The Xbox One has a killer app, created by developers from the Call of Duty series and populated by a world where giant robots run about with really big guns. It's Titanfall, a multiplayer-only Xbox and PC exclusive title that has caused ripples throughout the gaming world.
With gamers likely to have a fondness for Pacific Rim-style mech/Gundam science fiction fantasy, it allows you to take control of both giant robots and their wall-scaling parkour running pilots, with different gameplay mechanics providing a depth not seen with traditional multiplayer shooter games. Although played on a multiplayer battlefield, Titanfall is story driven, merging multiplayer mechanics with cinematic storytelling.
After completing the Modern Warfare series and following an acrimonious split from Activision, the founders of a new games studio in Respawn Entertainment started work on the Titanfall game in 2011. Using Valve's Source engine as a foundation, Respawn decided that the game they wanted to create had to make a big impact on next-generation consoles.
No single-player mode
It was also decided that the game would be multi-player only – Respawn is a relatively small studio, and games with single and multiplayer modes often needed separate teams.
As Respawn Producer Drew McCoy explained to Polygon.com, "At a studio like ours, where we have about 65 developers, development time is a very valuable resource. We always said ‘it would be so much better if we didn’t have to worry about the other half.
"But we didn’t want to ignore either half, and to combine our strengths in those really cool moments with characters and events people will talk about at work the next day. We want a storyline that we hope will have people playing for months and years down the road."
But if the game was going to be multiplayer-only player, Respawn also needed to jump another not-insignificant hurdle – to power a multiplayer game properly and allow players to have a great gaming experience, you need a whole lot of servers.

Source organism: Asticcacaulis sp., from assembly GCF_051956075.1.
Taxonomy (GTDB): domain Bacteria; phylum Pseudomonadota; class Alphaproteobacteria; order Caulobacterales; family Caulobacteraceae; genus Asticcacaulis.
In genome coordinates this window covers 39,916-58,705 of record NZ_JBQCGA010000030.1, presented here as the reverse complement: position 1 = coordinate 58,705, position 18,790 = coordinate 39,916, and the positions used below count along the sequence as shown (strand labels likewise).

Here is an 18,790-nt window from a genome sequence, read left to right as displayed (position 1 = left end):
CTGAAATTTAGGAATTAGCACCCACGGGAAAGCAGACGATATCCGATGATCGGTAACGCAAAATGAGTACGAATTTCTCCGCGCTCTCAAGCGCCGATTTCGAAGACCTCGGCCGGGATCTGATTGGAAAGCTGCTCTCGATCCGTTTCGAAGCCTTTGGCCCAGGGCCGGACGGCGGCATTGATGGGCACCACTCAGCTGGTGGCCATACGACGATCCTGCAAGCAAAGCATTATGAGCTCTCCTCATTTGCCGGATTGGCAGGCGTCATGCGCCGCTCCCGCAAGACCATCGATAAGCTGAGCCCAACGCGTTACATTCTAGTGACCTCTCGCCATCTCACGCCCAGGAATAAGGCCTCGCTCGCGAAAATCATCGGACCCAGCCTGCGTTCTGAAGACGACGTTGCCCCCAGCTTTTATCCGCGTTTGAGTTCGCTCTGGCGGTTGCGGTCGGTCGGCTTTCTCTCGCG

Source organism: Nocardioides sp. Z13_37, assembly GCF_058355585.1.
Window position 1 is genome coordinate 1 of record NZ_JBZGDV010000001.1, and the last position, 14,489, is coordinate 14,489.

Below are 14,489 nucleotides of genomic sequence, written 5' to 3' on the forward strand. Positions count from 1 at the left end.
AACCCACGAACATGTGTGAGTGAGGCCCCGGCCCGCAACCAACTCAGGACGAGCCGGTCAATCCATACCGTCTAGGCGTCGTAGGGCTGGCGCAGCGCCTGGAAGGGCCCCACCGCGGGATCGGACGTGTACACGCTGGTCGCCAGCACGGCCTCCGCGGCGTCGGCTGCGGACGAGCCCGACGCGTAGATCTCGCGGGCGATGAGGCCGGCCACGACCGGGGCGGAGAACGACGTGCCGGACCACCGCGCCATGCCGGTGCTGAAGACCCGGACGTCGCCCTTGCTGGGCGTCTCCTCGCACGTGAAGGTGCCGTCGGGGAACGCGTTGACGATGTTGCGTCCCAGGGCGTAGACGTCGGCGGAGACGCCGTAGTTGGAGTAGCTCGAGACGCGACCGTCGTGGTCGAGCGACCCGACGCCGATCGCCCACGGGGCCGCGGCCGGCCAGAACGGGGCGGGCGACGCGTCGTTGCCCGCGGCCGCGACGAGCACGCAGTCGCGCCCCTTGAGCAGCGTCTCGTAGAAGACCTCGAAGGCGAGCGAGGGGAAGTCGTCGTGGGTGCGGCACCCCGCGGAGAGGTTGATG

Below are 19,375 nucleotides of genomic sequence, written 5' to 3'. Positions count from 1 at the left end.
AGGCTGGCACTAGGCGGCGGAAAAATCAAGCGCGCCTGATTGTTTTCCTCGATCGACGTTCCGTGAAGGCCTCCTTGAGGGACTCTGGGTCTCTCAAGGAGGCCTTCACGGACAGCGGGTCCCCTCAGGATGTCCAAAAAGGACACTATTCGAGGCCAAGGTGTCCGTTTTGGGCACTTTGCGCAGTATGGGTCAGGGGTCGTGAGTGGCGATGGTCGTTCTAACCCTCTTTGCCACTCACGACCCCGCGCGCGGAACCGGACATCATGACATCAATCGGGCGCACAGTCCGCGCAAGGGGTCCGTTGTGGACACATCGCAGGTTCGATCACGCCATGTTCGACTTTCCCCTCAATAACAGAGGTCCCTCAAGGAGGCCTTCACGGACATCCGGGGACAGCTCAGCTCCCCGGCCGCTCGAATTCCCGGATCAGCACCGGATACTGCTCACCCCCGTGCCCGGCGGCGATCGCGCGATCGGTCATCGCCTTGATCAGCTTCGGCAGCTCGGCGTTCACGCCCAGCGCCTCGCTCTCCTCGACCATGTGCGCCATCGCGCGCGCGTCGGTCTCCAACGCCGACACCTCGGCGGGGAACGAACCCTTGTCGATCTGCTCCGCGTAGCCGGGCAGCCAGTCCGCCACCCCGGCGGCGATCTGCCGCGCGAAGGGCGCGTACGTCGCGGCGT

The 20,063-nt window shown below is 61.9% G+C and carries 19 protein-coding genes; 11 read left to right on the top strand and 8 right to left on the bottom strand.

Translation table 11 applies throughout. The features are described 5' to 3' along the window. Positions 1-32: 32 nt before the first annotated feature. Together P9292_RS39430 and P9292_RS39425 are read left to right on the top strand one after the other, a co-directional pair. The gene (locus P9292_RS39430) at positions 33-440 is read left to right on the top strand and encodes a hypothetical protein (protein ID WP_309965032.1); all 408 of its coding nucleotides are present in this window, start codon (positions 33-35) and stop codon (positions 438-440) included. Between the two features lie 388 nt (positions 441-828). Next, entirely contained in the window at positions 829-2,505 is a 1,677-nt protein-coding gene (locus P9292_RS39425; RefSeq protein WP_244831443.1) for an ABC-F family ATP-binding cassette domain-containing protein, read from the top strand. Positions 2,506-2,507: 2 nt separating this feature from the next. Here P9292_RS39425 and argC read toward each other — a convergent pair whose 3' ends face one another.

Respawn engineer Jon Shiring, who worked on and coded for Titanfall as well as the Call of Duty series said, "The vast majority of games will pick a player and have them act as server for the match."
"This means that all of the other players talk to them to decide what happens in the game. When you shoot your gun, the server decides if that is allowed and then tells everyone what you hit."
But there are some pretty serious issues with player-hosted servers. For example, games need to choose players with different bandwidths and latency. This means a host may have an advantage as they will have the game running locally on their machine with super low latency.
Shiring said, "You've probably seen this in action as some players seem to see you long before you get to see them, or their bullets hit you before yours hit them. That sucks – nobody should have a competitive advantage in a multiplayer game."
Issues could also come up in the event of a host cheating or disconnecting (you would have to pause while migrating to a new host), a lack of bandwidth, and different game experiences due to the host powering the session.
Another option for the running of multiplayer games is through dedicated servers, where an extra computer will handle all of the host duties, allowing clients to just be clients. It would have its own CPU to run the session, with guaranteed bandwidth and no fear of disconnecting, providing a much better gaming experience for all.